By Pastor Rod LaFee
Have you ever had to make a decision between family, friends and God. I am sure we all have been put in that situation before. Maybe you have been put in the situation of being with your friends or doing what you know God would want you to do? Maybe it was just a simple choice of doing what was right and not what was wrong. Maybe you felt God tugging at your heart telling you it was time to grow up or be more mature or stop what you have been doing? In either case the decision is very hard to make.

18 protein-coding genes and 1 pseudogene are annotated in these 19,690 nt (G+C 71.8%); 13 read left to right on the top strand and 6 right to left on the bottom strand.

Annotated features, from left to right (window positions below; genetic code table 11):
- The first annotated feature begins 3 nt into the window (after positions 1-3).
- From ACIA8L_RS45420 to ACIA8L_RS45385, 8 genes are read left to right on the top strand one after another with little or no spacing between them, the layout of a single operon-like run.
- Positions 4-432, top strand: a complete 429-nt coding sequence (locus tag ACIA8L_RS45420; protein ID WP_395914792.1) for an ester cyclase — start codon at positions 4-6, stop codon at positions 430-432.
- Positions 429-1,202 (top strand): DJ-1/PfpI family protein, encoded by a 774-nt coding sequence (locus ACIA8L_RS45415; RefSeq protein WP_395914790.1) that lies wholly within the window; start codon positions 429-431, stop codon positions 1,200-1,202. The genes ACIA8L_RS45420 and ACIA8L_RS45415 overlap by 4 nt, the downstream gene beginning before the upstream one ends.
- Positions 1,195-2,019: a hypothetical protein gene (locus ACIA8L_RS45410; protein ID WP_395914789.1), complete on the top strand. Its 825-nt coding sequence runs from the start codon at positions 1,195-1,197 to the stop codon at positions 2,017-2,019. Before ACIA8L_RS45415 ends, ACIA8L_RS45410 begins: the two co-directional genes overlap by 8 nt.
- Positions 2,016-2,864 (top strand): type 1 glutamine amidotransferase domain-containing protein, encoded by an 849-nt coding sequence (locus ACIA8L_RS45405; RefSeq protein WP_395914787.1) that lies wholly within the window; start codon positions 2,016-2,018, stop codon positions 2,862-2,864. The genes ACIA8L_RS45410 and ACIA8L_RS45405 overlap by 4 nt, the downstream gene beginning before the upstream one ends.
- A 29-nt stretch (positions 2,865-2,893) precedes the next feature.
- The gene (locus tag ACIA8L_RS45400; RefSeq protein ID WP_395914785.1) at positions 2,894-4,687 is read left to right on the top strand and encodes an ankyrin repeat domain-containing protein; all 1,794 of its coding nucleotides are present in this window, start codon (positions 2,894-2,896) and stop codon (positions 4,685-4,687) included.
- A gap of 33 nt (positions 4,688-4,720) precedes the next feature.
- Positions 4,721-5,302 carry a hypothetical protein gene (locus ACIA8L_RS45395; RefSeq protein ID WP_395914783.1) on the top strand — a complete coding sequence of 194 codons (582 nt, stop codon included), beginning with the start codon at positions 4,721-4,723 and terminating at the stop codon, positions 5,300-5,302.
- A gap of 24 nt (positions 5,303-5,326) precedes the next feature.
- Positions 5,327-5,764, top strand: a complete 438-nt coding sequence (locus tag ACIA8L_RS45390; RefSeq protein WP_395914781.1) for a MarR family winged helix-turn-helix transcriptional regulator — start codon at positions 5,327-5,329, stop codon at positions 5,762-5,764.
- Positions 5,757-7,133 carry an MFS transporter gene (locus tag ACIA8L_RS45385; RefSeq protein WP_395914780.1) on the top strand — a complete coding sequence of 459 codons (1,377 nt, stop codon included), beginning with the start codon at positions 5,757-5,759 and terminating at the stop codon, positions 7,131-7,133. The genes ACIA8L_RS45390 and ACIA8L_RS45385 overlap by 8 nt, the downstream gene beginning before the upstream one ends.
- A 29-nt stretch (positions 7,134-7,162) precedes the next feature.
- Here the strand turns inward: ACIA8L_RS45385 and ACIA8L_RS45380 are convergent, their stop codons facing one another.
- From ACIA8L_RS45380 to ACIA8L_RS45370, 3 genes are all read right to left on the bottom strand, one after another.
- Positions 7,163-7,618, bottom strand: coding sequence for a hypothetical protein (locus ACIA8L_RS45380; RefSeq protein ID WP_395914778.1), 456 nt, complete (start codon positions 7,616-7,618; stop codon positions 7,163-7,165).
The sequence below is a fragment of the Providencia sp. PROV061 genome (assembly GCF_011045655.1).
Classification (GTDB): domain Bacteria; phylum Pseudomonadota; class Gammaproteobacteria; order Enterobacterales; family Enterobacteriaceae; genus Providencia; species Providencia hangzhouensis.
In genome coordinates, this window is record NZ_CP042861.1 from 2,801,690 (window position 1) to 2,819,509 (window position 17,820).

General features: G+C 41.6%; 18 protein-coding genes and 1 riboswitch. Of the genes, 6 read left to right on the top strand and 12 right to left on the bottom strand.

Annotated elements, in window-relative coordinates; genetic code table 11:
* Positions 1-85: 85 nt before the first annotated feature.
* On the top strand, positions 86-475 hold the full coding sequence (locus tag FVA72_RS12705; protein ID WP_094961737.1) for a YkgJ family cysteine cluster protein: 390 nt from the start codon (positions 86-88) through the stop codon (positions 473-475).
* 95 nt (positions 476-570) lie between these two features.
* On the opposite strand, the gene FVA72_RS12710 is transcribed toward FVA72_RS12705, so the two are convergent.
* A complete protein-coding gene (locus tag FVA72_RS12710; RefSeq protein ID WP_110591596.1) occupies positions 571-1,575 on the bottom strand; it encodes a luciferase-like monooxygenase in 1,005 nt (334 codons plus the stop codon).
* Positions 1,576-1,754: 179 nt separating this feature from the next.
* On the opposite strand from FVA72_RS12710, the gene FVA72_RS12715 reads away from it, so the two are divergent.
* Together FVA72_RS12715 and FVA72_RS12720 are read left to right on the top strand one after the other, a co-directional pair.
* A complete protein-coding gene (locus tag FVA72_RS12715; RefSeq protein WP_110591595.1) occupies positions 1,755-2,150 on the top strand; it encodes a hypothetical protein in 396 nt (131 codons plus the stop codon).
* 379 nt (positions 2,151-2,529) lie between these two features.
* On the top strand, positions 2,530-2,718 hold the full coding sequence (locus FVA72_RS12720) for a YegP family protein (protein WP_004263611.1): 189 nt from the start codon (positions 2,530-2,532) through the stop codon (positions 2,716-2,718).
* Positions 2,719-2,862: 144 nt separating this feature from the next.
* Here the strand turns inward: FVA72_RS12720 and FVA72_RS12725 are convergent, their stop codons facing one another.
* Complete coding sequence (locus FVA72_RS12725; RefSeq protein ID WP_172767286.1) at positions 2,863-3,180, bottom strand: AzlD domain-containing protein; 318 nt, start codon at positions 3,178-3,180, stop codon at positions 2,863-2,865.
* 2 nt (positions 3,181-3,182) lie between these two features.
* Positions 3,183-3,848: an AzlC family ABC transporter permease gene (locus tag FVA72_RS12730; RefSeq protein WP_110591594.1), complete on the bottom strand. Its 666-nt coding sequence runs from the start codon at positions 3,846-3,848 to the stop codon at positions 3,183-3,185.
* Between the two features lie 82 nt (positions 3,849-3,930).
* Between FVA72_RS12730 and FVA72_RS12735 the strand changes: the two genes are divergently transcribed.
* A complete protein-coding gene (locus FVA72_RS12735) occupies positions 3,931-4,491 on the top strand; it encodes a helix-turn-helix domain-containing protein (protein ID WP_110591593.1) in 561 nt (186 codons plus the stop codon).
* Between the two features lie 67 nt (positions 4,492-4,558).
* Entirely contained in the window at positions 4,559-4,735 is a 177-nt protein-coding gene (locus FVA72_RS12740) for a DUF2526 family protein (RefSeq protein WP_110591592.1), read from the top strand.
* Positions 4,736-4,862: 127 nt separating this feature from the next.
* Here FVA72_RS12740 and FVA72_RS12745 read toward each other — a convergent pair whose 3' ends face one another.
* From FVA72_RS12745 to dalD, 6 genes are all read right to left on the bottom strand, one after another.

In most cases the decision seems to make life worse instead of better. You see we all fall under the false assumption that God guarantees us health, wealth and a carefree lifestyle. We have been taught that failure or suffering can only mean failure of our own spiritual walk, the result of sin in our lives, or the lack of faith. Most of the time your friends look at you as being some kind of freak. You have abandoned them instead of them realizing you are abandoning their life style or their actions. All of us want to be accepted by our friends and all of us want to have a plentiful life while on this earth. 1 Peter 4:1-5 tells us : “Therefore, since Christ suffered for us in the flesh, arm yourselves also with the same mind, for he who has suffered in the flesh has ceased from sin, 2 that he no longer should live the rest of his time in the flesh for the lusts of men, but for the will of God. 3 For we have spent enough of our past lifetime in doing the will of the Gentiles — when we walked in lewdness, lusts, drunkenness, revelries, drinking parties, and abominable idolatries. 4 In regard to these, they think it strange that you do not run with them in the same flood of dissipation, speaking evil of you. 5 They will give an account to Him who is ready to judge the living and the dead.” The prophets, the apostles and Job were all examples of suffering. The twelve apostles were men who gave up everything for the sake of the Cross. They lost their property; they lost their freedom; they lost health and were beaten; and ultimately they lost their lives. The prophets were no different. They were imprisoned, beaten and murdered for proclaiming the word of the Lord. The churches that flourished under the apostles also were plundered and impoverished and the Bible repeatedly encourages them to endure and look ahead to the end result. Our supreme example comes from Christ Himself. Hebrew 12:1-2: “Therefore we also, since we are surrounded by so great a cloud of witnesses, let us lay aside every weight, and the sin which so easily ensnares us, and let us run with endurance the race that is set before us, 2 looking unto Jesus, the author and finisher of our faith, who for the joy that was set before Him endured the cross, despising the shame, and has sat down at the right hand of the throne of God.” So what is a greater blessing, a carefree life with no eternal value or suffering packed with the promises of God? There is a saying that says “Where there is no storm, life has no depth.” When you find someone who has never suffered you will quickly see they have a shallow and self-centered perspective on life. By our human nature, we think that prosperity alone is a blessing. Sometimes it is, but so is suffering if we are enduring with godly motives. What many of us do not realize is that the comfort and promise offered through suffering are not available any other way. If I avoid suffering by refusing to follow God through the darkest times of my life, I don’t just bypass the suffering, I also bypass the glory of God in my life. If I endure out of necessity but become bitter against God or bitter against those who cause me pain, I have exchanged the glory of God in my life for self-pity and anger. Pain only is a tragedy when we are looking at it from our temporary circumstances. Suffering is not intended to singe my soul, but to refine me into a vessel of immeasurable value. I am only burned when I am taking control. When I am trusting Christ, then He shapes me and my trouble becomes a trophy of God’s grace.